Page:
Philadelphia Eagles executive vice president of football operations Howie Roseman says quarterback Carson Wentz is ahead of schedule in his rehab, backing up coach Doug Pederson’s assessment from a day earlier.
“My answer is I agree with whatever Doug says. I do see it the same way as him,” Roseman said.
Wentz is working his way back from a torn ACL and LCL in nfl jerseys for cheap his left knee that he suffered in December against the Los Angeles Rams. Recovery time for such an injury is typically nine to 12 months. Wentz has set opening day as his target return date.
He recently posted a video of himself throwing inside the team’s practice facility. Sporting a large brace around his knee, Wentz was able to drop back, plant and throw — clear progress from just weeks ago when he was using crutches and then a cane to get around.
Even though the signs appear good for Wentz, the team says its asking price for backup quarterback and Super Bowl MVP Nick Foles remains steep.
“He’s still on the team because he’s an incredibly valuable player to the Philadelphia Eagles,” Roseman said. “We’re in the business of making sure we get the right value for the player, and what our value is for the player is going to stick. We make those decisions before we get into the time period you can make moves, not just on Nick, but other players on our team.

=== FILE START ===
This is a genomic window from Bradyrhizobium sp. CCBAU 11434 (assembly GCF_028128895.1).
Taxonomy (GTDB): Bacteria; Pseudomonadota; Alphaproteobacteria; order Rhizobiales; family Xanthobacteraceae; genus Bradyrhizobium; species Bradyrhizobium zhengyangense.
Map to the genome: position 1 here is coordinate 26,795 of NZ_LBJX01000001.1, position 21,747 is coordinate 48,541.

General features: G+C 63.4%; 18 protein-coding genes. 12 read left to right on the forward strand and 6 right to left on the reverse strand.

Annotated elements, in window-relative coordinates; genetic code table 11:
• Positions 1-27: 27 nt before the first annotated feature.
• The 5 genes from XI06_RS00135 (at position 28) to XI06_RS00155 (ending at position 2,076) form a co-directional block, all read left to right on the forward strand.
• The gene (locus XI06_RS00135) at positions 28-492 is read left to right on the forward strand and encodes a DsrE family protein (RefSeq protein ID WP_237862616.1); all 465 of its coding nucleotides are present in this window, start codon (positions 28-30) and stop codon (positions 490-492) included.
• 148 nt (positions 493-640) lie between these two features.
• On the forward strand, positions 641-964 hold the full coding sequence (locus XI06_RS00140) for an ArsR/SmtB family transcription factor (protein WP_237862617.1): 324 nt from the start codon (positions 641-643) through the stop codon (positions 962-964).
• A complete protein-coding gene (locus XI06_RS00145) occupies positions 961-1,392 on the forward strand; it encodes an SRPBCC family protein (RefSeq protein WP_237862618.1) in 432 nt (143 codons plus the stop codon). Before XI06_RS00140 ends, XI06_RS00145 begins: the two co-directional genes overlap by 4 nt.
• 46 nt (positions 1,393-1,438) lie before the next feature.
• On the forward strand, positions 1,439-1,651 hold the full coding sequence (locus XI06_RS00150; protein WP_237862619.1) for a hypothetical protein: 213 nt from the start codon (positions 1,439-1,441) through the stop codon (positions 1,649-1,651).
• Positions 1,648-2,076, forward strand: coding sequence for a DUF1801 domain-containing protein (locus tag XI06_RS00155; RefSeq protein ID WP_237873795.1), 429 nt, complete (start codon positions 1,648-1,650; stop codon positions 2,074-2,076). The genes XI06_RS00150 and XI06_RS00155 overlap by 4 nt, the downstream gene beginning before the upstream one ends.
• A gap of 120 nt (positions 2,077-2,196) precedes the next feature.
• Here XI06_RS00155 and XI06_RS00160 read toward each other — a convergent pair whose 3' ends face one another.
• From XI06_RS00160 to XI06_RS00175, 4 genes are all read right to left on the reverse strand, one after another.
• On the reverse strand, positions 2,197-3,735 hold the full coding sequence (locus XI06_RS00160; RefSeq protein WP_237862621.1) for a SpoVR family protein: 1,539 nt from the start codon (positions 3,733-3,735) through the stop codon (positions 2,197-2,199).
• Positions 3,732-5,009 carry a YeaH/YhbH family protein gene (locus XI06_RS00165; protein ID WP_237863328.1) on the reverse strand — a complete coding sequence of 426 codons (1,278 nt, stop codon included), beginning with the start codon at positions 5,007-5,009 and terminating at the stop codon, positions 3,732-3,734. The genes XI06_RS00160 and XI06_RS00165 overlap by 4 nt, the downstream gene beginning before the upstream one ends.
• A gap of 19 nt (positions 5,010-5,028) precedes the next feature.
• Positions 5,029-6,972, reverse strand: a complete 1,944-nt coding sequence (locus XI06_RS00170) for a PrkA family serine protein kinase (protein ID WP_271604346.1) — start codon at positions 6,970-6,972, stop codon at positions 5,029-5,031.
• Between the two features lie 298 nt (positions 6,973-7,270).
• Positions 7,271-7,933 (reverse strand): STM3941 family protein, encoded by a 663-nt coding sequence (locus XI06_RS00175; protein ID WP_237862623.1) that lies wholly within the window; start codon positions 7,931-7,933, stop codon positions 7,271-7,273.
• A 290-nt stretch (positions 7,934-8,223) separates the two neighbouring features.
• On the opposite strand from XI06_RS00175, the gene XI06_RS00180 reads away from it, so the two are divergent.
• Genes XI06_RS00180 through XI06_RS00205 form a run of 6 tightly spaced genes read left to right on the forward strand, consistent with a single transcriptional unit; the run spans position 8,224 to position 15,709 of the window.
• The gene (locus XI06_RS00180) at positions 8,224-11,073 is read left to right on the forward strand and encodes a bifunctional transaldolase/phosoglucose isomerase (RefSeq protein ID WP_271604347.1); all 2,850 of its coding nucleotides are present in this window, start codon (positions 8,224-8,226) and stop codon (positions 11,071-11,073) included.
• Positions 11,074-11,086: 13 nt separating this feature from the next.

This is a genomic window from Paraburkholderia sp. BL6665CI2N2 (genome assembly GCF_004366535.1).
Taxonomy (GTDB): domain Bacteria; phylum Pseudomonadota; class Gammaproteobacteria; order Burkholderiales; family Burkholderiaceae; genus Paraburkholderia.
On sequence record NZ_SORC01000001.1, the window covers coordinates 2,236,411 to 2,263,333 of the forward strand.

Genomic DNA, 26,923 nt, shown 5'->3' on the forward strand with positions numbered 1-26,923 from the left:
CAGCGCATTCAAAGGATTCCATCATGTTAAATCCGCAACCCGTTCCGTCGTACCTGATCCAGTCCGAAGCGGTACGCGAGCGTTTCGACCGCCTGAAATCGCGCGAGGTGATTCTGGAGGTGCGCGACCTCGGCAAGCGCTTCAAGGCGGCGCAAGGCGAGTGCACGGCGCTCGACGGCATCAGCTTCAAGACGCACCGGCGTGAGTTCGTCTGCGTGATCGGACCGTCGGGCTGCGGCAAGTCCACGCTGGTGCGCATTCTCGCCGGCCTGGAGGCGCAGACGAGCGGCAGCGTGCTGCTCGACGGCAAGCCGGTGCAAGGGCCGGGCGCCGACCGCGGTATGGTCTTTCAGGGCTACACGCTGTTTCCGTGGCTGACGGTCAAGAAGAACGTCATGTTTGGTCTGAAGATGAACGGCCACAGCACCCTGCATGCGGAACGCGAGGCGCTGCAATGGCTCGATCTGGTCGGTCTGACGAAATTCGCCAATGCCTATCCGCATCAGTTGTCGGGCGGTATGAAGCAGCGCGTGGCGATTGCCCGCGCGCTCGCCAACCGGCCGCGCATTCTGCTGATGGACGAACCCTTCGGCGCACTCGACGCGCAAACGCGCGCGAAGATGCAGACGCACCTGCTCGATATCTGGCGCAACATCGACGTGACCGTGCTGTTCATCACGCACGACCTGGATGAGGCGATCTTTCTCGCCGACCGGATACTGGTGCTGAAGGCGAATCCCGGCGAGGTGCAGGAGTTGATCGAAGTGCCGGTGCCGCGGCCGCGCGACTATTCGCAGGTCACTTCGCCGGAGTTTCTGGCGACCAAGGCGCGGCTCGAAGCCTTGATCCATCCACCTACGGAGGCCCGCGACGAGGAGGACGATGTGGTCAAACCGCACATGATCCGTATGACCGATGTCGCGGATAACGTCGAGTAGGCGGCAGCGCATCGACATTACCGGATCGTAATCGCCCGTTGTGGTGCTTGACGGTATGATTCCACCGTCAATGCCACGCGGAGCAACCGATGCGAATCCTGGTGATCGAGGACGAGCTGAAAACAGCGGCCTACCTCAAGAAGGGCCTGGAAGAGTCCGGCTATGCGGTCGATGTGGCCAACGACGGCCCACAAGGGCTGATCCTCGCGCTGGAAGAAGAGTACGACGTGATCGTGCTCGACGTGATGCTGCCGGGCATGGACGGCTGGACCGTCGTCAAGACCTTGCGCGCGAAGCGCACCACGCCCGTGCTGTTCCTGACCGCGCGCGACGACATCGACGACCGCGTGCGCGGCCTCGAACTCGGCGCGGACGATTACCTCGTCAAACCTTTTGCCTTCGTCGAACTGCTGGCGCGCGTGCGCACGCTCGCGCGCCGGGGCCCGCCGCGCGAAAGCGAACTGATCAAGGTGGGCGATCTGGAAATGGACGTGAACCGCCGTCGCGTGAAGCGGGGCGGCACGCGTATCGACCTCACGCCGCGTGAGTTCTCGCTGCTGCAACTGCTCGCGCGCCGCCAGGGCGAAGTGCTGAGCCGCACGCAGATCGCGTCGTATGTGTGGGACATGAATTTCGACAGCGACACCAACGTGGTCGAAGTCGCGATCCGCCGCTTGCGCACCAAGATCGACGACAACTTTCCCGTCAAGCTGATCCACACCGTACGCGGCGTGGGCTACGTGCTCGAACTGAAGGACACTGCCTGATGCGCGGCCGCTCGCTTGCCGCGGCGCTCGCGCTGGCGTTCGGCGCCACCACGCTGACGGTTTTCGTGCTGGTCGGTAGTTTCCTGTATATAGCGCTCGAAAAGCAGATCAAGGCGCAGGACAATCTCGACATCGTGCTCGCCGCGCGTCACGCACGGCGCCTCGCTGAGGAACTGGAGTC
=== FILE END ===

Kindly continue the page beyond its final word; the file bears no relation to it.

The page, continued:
“We feel very confident about what his value is to our football team and really throughout the rest of the league, and there is obvious interest in Nick Foles because Nick Foles has been tremendously productive in a Philadelphia Eagles uniform.”
The Eagles have just six picks in April’s draft, which is tied for a league low. They do not own a second- or third-rounder. cheap nfl authentic jerseys While they could use an infusion of picks, Roseman says they are confident in their valuation of Foles.
“When you talk about certain rounds, there’s a percentage of hitting on guys. We know what we have [in Foles], and that allows us the ability to feel very good about the most important position in sports,” he said. “And so for us to get rid of something like that, that’s going to be a high price tag.”